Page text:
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Streep, Roberts do battle in dysfunction drama 'August: Osage County'

Cast member Julia Roberts arrives for the "August: Osage County" screening at the 38th Toronto International Film Festival in Toronto, Septe
Cast member Julia Roberts arrives for the "August: Osage County" screening at the 38th Toronto International Film Festival in Toronto, Septe

By Mary Milliken

TORONTO (Reuters) - Right around Christmas, arguably the high season for family dysfunction, moviegoers will get a chance to compare their clans with the calamitous Westons of Oklahoma in the drama "August: Osage County."

They may be thankful they don't have a mother like Violet, Meryl Streep's pill-popping, viper-tongued matriarch. Or they may find shades of themselves in Barb, Julia Roberts's bitter daughter who bristles at Violet's barbs and wallows in a world of unfulfilled promise.

Then there is the alcoholic poet of a father, the old-maid sister, the flighty daughter, the cowed cousin, the pot-smoking teen, the philandering husband and the sleazy boyfriend. Only the wise uncle and maid are somewhat normal in this film adaptation of the Pulitzer Prize-winning play by Tracy Letts.

It was a big challenge to squeeze a three-hour, two-intermission play into a two-hour film, Letts told reporters on Tuesday, the morning after "August: Osage County" had its world premiere at the Toronto International Film Festival.

But, as one of the most buzzed about films going into Toronto, "August: Osage County" garnered some positive early reviews. Perhaps more importantly for the film backed by the Weinstein Company and top producers George Clooney and Grant Heslov, it generated a good dose of Oscar speculation at the festival, which is known to be a launching pad for the awards season.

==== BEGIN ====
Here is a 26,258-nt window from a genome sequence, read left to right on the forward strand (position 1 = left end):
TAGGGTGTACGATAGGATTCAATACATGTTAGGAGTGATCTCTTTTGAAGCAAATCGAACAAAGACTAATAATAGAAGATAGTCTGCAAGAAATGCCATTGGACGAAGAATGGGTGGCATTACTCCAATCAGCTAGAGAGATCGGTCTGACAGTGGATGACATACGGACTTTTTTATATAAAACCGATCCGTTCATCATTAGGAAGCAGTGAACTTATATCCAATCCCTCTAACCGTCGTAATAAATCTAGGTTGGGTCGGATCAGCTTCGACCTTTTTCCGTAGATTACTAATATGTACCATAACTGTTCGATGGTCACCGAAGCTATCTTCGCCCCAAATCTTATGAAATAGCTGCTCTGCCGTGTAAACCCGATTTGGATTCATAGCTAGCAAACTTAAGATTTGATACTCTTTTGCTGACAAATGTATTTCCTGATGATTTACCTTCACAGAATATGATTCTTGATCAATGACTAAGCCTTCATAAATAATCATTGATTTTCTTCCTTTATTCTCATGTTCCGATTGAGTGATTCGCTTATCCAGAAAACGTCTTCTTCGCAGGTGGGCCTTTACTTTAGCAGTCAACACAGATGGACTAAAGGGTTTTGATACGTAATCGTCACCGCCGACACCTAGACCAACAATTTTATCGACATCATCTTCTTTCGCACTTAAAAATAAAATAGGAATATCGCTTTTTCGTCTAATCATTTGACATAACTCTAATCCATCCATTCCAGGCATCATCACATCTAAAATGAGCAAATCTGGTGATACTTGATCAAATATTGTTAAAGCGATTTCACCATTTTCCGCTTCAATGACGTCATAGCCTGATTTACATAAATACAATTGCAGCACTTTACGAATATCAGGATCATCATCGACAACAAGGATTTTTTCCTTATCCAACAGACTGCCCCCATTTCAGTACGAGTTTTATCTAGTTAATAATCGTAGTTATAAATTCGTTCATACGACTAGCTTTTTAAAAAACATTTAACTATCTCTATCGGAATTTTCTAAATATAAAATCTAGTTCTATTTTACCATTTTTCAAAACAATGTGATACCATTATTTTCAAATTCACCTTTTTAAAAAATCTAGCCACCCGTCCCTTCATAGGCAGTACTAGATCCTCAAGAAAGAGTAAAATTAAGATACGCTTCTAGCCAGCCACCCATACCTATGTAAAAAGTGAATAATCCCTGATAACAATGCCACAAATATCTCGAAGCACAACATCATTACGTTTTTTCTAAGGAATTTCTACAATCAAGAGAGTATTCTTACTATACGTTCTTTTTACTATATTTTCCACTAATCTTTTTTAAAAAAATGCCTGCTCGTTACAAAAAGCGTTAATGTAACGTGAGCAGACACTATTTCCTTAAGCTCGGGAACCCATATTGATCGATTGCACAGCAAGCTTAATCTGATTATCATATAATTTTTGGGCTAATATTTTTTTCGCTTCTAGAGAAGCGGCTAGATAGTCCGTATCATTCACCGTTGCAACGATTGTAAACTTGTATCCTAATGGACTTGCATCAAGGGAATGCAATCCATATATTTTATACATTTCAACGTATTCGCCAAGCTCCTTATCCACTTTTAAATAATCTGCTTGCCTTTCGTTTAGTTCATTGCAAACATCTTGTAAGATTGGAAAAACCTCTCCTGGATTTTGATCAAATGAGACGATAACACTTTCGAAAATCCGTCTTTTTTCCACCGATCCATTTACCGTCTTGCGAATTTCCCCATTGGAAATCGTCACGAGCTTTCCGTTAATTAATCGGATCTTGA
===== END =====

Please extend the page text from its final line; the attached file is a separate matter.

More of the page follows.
Variety chief film critic Scott Foundas called it a "splendid film version of playwright Tracy Letts' acid-tongued Broadway triumph." Guardian critic Catherine Shoard was less generous, giving it two out of five stars.

The film has a Christmas release date in U.S. theaters, a propitious time for films with Oscar aspirations.

'CHOKE HER IN THE NEXT WAY'

Oscar nomination buzz surrounds Streep and Roberts, two previous Best Actress winners who team up for the first time in their careers. Streep won the Best Actress Oscar in 2012 for her portrayal of the late British Prime Minister Margaret Thatcher in "Iron Lady."

Roberts, who won the Oscar for her 2000 role as Erin Brockovich, said playing opposite Streep was "the best acting experience of my life."

After years of scant contact, the suicide of Violet's husband and Barb's father (Sam Shepherd) brings them back together along with the extended family. The two women are at each other's throats, with a cancer-stricken and often delusional Violet relentlessly going for Barb's emotional jugular.

"It was intimidating, certainly, to be in these scenes with her and choking her and things like that - it was not how I pictured it going in my mind all these years," said Roberts.

After long, sweaty days filming in a remote part of northern Oklahoma, they would make peace at nightly encounters with the cast at Streep's house.

"There was always a hug and kiss and an 'I love you,' and that was the elixir that I needed to come in the next day and climb over the next table to choke her in the next way," Roberts said.

In addition to the two Hollywood A-listers, the cast brims with notable names like Benedict Cumberbatch, Ewan McGregor, Abigail Breslin and Juliette Lewis.

One of the most memorable scenes is a tense 19-minute dinner with the entire family around the table, in which Violet holds court, spewing vituperative verdicts on her disappointing family. It took 20 pages of script and three and a half days to shoot.

"When we first started rehearsing it, Meryl looked at me at the point in which I said we were going to stop and she gave me a wink and she kept going," said director John Wells.

"Everybody else ... was just trying to keep up with Meryl, who just kept going. I think she went for almost the entire scene."

Roberts interjected: "Story of our lives, keeping up with Meryl."

(Editing by Leslie Adler)

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